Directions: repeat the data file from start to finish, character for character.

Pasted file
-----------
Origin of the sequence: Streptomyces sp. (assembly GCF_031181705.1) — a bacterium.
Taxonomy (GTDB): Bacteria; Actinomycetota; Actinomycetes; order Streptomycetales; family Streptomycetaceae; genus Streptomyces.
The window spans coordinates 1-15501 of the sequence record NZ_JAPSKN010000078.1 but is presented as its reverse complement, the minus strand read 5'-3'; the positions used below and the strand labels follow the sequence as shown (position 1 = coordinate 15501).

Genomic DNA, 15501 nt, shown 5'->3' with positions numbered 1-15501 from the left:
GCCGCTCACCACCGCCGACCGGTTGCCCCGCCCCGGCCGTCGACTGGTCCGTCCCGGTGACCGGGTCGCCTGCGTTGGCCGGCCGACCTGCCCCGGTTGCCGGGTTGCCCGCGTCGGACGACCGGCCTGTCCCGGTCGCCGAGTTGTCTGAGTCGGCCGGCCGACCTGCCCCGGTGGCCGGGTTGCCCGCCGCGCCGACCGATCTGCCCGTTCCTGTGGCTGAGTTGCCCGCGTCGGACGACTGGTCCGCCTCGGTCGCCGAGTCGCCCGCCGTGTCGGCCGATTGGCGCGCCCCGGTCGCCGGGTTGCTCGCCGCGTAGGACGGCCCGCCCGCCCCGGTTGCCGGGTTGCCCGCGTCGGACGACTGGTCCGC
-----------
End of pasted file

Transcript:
Origin of the sequence: Streptomyces sp. (assembly GCF_031181705.1) — a bacterium.
Taxonomy (GTDB): Bacteria; Actinomycetota; Actinomycetes; order Streptomycetales; family Streptomycetaceae; genus Streptomyces.
The window spans coordinates 1-15501 of the sequence record NZ_JAPSKN010000078.1 but is presented as its reverse complement, the minus strand read 5'-3'; the positions used below and the strand labels follow the sequence as shown (position 1 = coordinate 15501).

Genomic DNA, 15501 nt, shown 5'->3' with positions numbered 1-15501 from the left:
GCCGCTCACCACCGCCGACCGGTTGCCCCGCCCCGGCCGTCGACTGGTCCGTCCCGGTGACCGGGTCGCCTGCGTTGGCCGGCCGACCTGCCCCGGTTGCCGGGTTGCCCGCGTCGGACGACCGGCCTGTCCCGGTCGCCGAGTTGTCTGAGTCGGCCGGCCGACCTGCCCCGGTGGCCGGGTTGCCCGCCGCGCCGACCGATCTGCCCGTTCCTGTGGCTGAGTTGCCCGCGTCGGACGACTGGTCCGCCTCGGTCGCCGAGTCGCCCGCCGTGTCGGCCGATTGGCGCGCCCCGGTCGCCGGGTTGCTCGCCGCGTAGGACGGCCCGCCCGCCCCGGTTGCCGGGTTGCCCGCGTCGGACGACTGGTCCGC